Richard Bardon

Richard Bardon (1886 – 1969)  minister, community worker
Over almost a quarter of a century Richard Bardon traversed an area that spread from Proserpine to Sarina, sharing and leading in the pioneering work of church and society. In the same manner as the Bardons had assisted the Mackay community to recover from the losses of World War I and the cyclone damage of 1918, they responded during the Depression to the needs of the unemployed in practical and sensitive ways. He held affection for country folk, helped the disadvantaged, and showed concern for single mothers and for the mentally ill. Outside his pastoral responsibilities, he contributed to the local newspaper and radio, and captained the town’s cricket team.

Richard Bardon, taught for six years in Queensland state primary schools, before studying at the University of Sydney (B.A., 1912). Close contact during his youth with the Presbyterian clergyman Peter Robertson attracted Bardon to the ministry; he was later to describe Robertson as ‘caring for the widow and the orphan in the day of trouble—and for many days afterwards’. In 1912 Bardon entered the Presbyterian Theological Hall within Emmanuel College, University of Queensland. On 21 January 1913 he married a schoolteacher Elsie Mary Florence Watson (d.1966) at the Park Church, Glenelg Street, South Brisbane; they were to have four children.

Following his student pastorate at Bald Hills, Bardon was ordained in late 1914 and settled in the parish of Killarney. There he developed a distinctive ministry characterized by ‘a deep insight into human problems and a strong pastoral sense’. In 1920 he responded to a call to Mackay where he and his family were to stay until 1944. Over almost a quarter of a century he traversed an area that spread from Proserpine to Sarina, sharing and leading in the pioneering work of church and society. In the same manner as they had assisted the Mackay community to recover from the losses of World War I and the cyclone damage of 1918, the Bardons responded during the Depression to the needs of the unemployed in practical and sensitive ways. He held affection for country folk, helped the disadvantaged, and showed concern for single mothers and for the mentally ill. Outside his pastoral responsibilities, he contributed to the local newspaper and radio, and captained the town’s cricket team.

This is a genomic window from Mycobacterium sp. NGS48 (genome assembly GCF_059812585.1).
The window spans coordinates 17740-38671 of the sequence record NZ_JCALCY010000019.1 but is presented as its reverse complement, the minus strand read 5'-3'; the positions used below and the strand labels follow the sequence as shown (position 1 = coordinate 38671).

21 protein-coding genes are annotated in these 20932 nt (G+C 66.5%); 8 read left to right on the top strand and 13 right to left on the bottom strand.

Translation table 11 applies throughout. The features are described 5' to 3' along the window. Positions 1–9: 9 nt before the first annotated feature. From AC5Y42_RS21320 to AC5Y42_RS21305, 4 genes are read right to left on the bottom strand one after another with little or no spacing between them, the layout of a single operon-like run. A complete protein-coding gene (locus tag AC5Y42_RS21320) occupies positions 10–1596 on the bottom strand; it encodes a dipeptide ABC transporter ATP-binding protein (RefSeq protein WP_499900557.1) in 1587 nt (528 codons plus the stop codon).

Bardon lectured to theological students in 1918, 1929 and 1950-52, and was acting-principal (1929) of Emmanuel College and chairman (1949-51) of its council. In 1933 he was elected moderator of the Presbyterian Church of Queensland and was clerk of its assembly in 1944-57; he was also moderator-general (1951-54) of the Presbyterian Church of Australia and, with other church leaders and prominent jurists, was a signatory to the 1951 ‘Call to the People‘ which aimed to promote moral values in society. Having served in the Brisbane parishes of Wilston (1944-48) and Kalinga, he retired in 1952 and was appointed O.B.E. in 1954. He had edited (1945-50) The Presbyterian Outlook, completed The Centenary History of the Presbyterian Church of Queensland (1949) and was to write a perceptive biography, James Gibson MA, DD (1955): his clear style was strengthened by discerning comment and enlivened by wit.

Source : http://adbonline.anu.edu.au/biogs/A130132b.htm

Also

The Centenary History of the Presbyterian Church of Queensland
Richard Bardon
http://www.biblioz.com/search.php?a=88&i=53528799&Id=199390672&page=

An image of the book cover is shown above

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